Just Stick to the S’nip
Shenipsit State ForestTrails, Ellington, Somers & Stafford
December 2016 & December 2023
Much has changed up here since my first visits, but I’ll try to retrofit this page to some degree. If you are looking for the Bald Mountain Preserve and Pinnacle Loop Trail in Somers, go here. The rest of this page describes the other blazed trails around the state forest, mostly in Stafford. These include horse trails, old woods roads, and other trails. For the actual Shenipsit Trail through here, go here.
The difficulty hiking many of our state forests is that they are parceled and spread out all over the place. The Shenipsit State Forest contains 11 parcels spread over 7,000 acres in northeastern Connecticut. But that’s not your problem.
If you decide to go exploring these woods up in northern Connecticut, your problem is going to be simply not getting lost.
The best (and probably only) resource for the trails here is the DEEP (Link at bottom). There are several different maps and several of the trails are “CT Horse Council” horse trails. I walked many of the horse trails as well as unmarked trails and old woods roads and, of course, actual footpath trails.
Looking at this map above, the blue trail is the CFPA’s Shenipsit Trail. If you look at the left hand side, you’ll see a trail labeled “Shenipsit Trail.” This is the old route of the S’nip, which went up and over Bald Mountain back in the day. (Bald Mountain is at the bottom left of the map.) I have no idea why the blue trail was moved eastward, but surely it had to do with property ownership. Since that trail was moved, Bald Mountain itself was purchased by Somers and the Northern Connecticut Land Trust has created the Bald Mountain Preserve with its own trails, often borrowing pieces of the old Shenipsit.
You see the yellow and pink trails, sure, but look closer. There are a bunch of other trails here – and this map doesn’t account for them all. Trust me. (My best guess is that the yellow and pink are actually the old woods roads I walked along – and they are pretty crappy to hike on but that’s fine since they are horse trails. Which I don’t think I realized back in 2016.)
When I sought to complete the Shenipsit’s new (at the time) northern extension, I parked on Greaves Road and made my way south via a variety of these State Forest trails.
I consider myself an expert navigator, but even I got screwed up a couple times here. This map isn’t all that accurate and when you have roads that can be ATV’d, you end with with many more ATV/motorcycle trails all over the place. And that’s what has happened up here.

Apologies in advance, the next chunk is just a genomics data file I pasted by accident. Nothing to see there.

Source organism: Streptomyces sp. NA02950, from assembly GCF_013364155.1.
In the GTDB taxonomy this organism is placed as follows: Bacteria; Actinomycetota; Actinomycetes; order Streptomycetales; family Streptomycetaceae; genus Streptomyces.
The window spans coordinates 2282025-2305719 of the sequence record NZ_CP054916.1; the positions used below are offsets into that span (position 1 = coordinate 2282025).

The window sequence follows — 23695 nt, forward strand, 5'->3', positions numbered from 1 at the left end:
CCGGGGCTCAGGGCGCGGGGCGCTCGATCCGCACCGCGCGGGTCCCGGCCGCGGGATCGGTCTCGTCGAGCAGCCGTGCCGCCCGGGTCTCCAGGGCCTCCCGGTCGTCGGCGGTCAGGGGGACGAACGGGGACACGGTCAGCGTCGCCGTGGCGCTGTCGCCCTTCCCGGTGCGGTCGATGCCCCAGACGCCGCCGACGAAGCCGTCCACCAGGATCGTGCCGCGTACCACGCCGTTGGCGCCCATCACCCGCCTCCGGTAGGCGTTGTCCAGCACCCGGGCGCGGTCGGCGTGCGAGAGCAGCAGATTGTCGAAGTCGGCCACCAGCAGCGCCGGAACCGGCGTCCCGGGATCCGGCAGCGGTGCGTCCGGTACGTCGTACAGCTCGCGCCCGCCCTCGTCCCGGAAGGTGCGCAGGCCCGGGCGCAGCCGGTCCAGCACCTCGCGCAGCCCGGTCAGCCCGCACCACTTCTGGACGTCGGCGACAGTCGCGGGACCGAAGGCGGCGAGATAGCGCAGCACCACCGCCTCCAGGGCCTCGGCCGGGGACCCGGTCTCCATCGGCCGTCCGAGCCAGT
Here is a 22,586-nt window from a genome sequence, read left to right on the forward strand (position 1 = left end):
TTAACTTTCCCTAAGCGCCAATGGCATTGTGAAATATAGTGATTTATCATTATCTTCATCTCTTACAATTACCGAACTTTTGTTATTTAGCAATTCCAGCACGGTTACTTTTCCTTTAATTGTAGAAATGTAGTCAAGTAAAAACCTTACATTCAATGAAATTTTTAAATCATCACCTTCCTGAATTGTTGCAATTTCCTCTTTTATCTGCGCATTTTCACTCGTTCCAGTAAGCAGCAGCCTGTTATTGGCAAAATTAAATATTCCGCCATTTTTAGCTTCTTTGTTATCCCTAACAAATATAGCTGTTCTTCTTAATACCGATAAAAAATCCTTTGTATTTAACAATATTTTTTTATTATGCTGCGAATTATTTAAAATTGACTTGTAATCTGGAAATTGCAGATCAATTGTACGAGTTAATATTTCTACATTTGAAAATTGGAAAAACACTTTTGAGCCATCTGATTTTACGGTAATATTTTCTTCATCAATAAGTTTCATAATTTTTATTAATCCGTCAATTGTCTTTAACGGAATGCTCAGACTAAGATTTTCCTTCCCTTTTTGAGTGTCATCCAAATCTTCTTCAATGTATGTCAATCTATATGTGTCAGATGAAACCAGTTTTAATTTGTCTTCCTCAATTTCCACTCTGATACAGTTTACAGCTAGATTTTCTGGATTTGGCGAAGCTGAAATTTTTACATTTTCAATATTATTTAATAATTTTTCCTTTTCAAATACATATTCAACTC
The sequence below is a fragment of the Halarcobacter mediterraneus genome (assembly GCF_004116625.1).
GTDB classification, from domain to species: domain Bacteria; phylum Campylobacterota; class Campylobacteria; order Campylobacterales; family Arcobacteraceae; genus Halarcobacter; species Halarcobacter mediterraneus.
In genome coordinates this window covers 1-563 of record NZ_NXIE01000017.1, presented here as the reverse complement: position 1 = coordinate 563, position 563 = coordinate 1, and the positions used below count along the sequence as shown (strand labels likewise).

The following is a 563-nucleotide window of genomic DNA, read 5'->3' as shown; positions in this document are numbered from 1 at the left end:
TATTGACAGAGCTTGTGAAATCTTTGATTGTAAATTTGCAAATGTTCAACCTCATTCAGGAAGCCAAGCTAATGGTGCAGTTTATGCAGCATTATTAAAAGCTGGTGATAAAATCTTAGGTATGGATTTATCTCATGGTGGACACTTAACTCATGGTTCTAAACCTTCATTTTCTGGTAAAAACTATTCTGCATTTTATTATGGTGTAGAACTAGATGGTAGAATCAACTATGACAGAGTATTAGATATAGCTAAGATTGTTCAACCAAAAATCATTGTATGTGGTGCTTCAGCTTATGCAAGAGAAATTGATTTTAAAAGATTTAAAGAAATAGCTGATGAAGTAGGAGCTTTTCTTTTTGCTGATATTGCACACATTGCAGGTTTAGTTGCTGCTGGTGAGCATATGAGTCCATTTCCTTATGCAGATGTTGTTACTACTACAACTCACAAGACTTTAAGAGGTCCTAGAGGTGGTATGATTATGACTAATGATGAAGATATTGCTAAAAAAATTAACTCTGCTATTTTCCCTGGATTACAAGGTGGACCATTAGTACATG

Furthermore, and more importantly, there’s really no reason for you to try to hike these trails. They’re garbage. Stick to the Shenipsit and every time you cross or pass near a rutted and torn up woods road say to yourself, “Ah, that’s some of that junk Steve was talking about.”
Let’s read a bit about this place before we tackle some more of it.
Shenipsit State Forest began in 1927 with the purchase of land at the summit of Soapstone Mountain in Somers to erect a fire tower to keep a lookout over the forests of the eastern woodlands. Over time, additional acreage was purchased to form the sprawling 7,078 acres state forest we have today in Ellington, Somers and Stafford.
Shenipsit is dominated by nearly pure stands of oak, particularly red oak, as a result of repeated clear-cutting for charcoal production and as a result of fire. All of this occurred prior to State ownership.
There is an abundance of recreation opportunities at Shenipsit State Forest. The two primary attractions are the wonderful hiking along the Blue-Blazed Shenipsit Trail which passes over Soapstone Mountain and the amazing views from the Soapstone Mountain observation tower. While the original fire tower is long gone, today’s tower stands specifically for the public’s recreational viewing. As one of only two observation towers in Eastern Connecticut (the other being the monument at Fort Griswold State Park in Groton), the vistas afforded from this vantage point are spectacular as visitors can take in scenes from the Connecticut River Valley to the Springfield skyline.
The fire tower existed when I first visited it in 2010. Then it was “closed” but I still climbed it with my sons in 2015. Then it was closed for real. But it rose like a Phoenix and was rebuilt, so I climbed it again in 2023. The entire saga can be found here. (It’s also in Somers, not Stafford.)
I’m not sure what else to talk about here… Avery Road is drivable and allows for parking if you’re doing the Shenipsit section or really wanted to hike some horse trails. There’s a pond near Old Country Road and I was surprised to find a bunch of kids playing pond hockey on it.
Who were these kids? Where did they come from? How did they get here? (And props to them for not being at home on the couch Snap Chatting their friends.)
I passed an old man smoking pot while walking his dog. Keep it real, Stafford. We chatted about the kids on the pond and he was very nice, as was his dog. He referred to the little bump south of the pond off of Avery Road as “Heart Attack Ridge.” I found that to be a bit of an exaggeration.
South of route 190 are some more trails to the east of the Shenipsit.
I parked in the little lot at the entrance and began to make my way around the orange loop on the map. After a few minutes of crunching my way through the ice and snow I said to myself, “Self, this is stupid. No one needs to know that this trail walks past trees and rocks.” This orange trail is also a horse trail.
The only things worth noting here are Sodom Road and the Northeast Civilian Conservation Corps Museum a little ways east on 190. And I’d already hiked/visited both. So I went back to my car and called it a day. I’m sure you don’t mind. This also allowed me to say that the Shenipsit State Forest trails in Stafford were complete… because for all intents and purposes, they were.